China's wealthiest are being counted. The 2009 China Rich List, published by the Hurun Report, is the yearly digest of the mainland's biggest earners and biggest spenders. This year's statistics show significant growth in the number of the country's high income individuals despite the financial crisis. Here's a brief comparison: In 2008 there were 800,000 people with wealth over 10 million RMB (1.46 million USD) versus 825,000 this year. This year there are a total of 51,000 individuals with over 100 million RMB up 1,000 people from last year. One person in 25,000 has 100,000 million RMB. Beijing, Shanghai, and Guangdong are the cities with the most multimillionaires; however, second and third tier cities also have a growing number of rich residents.
Those on the wealthy list must have assets totaling at least 10 million RMB and primarily fall into 4 categories: business people, high-salaried professionals, real-estate speculators, and professional share investors. Surprisingly, the majority of these people are below 50. Individuals on the Hurun list obviously work hard, many are entrepreneurs, but they also play hard. They tend to vacation longer than other Chinese people and their most preferred international travel destination is the United States.
Ruper Hoogewerf (aka Hu Run), who publishes the monthly magazine along with other lists such as China Philanthropy List and Corporate Social Responsibility Top Fifty List, gave a profile of the habits and lifestyle of the wealthy Chinese at the top of his list as reported by China Daily. Here are a few highlights:
- A man in his 40s who lives with his wife in Shanghai and has a child studying abroad
- Owns at least one home in Beijing
- Enjoys golf and might charter a plane to Hainan for a golfing expedition with friends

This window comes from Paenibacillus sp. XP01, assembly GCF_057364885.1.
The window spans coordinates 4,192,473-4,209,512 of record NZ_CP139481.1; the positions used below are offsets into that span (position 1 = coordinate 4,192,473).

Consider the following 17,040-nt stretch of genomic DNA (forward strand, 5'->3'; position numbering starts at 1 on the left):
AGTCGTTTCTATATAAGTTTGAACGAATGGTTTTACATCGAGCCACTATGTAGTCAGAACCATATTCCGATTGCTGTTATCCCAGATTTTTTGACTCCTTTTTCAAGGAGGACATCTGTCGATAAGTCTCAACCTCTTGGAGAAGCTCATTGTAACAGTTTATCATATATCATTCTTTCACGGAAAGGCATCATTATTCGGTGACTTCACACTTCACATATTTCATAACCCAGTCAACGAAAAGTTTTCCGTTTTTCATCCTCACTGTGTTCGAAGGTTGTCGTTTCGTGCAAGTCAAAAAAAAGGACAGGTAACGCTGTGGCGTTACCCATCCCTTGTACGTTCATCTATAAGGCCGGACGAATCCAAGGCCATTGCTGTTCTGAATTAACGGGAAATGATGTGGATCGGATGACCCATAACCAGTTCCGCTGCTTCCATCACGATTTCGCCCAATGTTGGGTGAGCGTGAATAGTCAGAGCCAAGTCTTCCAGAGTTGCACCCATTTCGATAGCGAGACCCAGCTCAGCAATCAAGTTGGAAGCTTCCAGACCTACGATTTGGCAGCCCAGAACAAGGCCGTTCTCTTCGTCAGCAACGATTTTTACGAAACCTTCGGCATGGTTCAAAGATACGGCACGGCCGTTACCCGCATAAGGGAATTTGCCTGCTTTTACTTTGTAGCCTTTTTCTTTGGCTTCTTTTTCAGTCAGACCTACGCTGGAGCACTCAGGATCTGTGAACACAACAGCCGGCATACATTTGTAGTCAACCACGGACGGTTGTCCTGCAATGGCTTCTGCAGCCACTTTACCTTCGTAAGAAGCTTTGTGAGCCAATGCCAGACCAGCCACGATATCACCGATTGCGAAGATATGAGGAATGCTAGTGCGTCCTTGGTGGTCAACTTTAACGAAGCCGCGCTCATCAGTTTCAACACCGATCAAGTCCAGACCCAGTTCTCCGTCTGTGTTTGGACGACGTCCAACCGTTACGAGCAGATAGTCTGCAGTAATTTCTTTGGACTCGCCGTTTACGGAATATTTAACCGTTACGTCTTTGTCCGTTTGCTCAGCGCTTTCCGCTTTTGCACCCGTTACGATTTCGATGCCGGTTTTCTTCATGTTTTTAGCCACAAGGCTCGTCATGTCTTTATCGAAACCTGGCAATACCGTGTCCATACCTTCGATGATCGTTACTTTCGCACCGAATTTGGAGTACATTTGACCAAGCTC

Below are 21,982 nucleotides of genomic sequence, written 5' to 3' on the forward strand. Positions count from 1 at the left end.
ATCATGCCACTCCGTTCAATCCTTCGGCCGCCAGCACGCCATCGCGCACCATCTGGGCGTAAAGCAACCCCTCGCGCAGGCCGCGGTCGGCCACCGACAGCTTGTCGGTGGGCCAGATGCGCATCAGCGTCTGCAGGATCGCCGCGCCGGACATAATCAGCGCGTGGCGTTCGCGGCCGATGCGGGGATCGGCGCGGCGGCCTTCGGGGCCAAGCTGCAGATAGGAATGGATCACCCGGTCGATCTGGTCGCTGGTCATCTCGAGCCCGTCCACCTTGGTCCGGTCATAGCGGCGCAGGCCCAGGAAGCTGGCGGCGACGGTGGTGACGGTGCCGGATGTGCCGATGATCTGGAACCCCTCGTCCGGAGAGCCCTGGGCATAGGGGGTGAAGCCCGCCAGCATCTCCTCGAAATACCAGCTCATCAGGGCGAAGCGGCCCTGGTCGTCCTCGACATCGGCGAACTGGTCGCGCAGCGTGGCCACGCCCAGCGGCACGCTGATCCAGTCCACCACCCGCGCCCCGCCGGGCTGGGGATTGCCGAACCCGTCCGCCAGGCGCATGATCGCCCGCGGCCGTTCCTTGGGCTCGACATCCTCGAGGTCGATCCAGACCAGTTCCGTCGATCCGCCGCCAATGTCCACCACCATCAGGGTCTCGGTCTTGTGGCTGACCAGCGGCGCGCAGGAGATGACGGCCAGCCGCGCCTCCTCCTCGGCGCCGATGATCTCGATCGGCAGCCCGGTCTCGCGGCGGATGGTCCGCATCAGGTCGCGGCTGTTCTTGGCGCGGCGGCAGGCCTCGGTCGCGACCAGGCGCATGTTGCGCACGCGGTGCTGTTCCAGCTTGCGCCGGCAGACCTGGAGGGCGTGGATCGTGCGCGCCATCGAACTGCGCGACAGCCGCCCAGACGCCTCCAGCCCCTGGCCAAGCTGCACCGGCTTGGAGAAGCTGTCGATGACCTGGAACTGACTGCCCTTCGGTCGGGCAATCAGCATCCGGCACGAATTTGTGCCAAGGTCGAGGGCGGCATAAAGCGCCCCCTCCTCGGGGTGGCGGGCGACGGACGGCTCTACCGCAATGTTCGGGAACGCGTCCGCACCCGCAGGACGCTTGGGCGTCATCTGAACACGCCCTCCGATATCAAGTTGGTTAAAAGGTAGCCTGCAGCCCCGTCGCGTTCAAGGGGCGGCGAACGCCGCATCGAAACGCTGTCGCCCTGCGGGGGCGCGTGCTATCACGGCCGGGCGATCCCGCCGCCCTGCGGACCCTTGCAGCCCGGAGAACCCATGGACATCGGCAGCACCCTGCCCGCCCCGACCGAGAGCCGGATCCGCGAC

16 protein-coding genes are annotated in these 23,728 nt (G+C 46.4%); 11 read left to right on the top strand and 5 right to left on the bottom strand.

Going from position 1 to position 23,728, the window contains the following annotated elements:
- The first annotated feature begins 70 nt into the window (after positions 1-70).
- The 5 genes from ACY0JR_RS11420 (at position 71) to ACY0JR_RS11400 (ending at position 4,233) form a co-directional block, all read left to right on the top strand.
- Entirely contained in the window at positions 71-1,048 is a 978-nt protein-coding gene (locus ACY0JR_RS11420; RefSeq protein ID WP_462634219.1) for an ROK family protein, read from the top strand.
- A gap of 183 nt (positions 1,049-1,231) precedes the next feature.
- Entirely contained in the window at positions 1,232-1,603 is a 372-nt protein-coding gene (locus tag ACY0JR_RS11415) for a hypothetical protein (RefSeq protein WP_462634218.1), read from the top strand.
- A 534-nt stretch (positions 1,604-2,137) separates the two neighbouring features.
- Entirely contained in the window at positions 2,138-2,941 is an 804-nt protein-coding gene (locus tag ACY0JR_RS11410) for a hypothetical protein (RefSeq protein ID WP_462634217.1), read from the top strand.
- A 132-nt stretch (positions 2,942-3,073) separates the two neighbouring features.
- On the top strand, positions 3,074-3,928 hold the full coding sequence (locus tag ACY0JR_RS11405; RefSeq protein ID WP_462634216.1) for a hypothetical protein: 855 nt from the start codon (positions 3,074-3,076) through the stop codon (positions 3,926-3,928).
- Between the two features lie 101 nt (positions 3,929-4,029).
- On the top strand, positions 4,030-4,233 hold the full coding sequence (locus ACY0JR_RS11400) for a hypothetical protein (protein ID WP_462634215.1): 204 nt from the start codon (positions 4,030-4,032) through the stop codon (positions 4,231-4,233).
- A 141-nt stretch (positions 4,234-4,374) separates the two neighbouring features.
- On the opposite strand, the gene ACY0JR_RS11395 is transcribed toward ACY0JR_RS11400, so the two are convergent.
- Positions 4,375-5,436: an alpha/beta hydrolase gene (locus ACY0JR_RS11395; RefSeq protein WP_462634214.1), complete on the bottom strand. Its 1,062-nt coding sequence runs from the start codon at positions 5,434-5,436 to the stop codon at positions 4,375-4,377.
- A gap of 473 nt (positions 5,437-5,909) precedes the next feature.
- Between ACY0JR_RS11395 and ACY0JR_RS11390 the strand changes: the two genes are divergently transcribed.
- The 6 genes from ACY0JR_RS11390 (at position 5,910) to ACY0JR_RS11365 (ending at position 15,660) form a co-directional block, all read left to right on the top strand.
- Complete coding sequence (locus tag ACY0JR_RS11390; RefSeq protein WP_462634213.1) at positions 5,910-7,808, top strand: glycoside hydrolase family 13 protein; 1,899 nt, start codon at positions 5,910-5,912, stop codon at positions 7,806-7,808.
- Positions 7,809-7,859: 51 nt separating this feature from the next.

- Spends money on luxury brand items such as Louis Vuitton
- Increased involvement in charities compared to last year
While the above characteristics classify as the actions of a wealthy Chinese man, it does necessarily qualify him an aristocrat. The Hurun report defines an aristocrat as those that spend 87 million RMB on property, cars, and luxury goods. They are willing to spend thousands on art as well as piano lessons. Not all who could achieve aristocratic status choose to, however. Some choose for less expensive lifestyles.
For Chinese business persons, getting onto a rich list is by no means coveted. An article in The Economist explains that there is a stigma known as "the curse of Forbes," wherein those on the list end up embroiled in scandal, investigated by the government, occasionally go missing, and other unpleasantries corresponding to their rise to the top. Hoogewerf doesn't think this will rub off onto his list. Of the 1,300 people featured on the Hurun Rich List, less than 2% have been defamed. (Of those that have, the article reports, "two await trial, ten are currently under investigation, seven have been investigated but not convicted, seven have fled China, and six have died (including two suicides and one murder). Eighteen have ended up in jail…") Many Chinese are dubious of the wealthy and assume that some "original sin" must account for their success although Hoogewerf thinks that it's the sins of the past are casting inaccurate glares on the present.
Whether or not they are big spenders, have something to hide or simply like to lay low, it does seem that more of the upper crust are putting their funds to work for good. According to Hoogewerf almost one-tenth of donations for the Sichuan Earthquake received by the Ministry of Civil Affairs in the first week came from the 100 wealthiest people in the country. While it might not end up in as many headlines, this is a trend we would love to see continue as the number of multimillionaires grow in China. Maybe it will even be added to the checklist of musts for aristocrat status.
For more on the Hurun Report:
http://news.sohu.com/20090415/n263404087.shtml (Chinese only)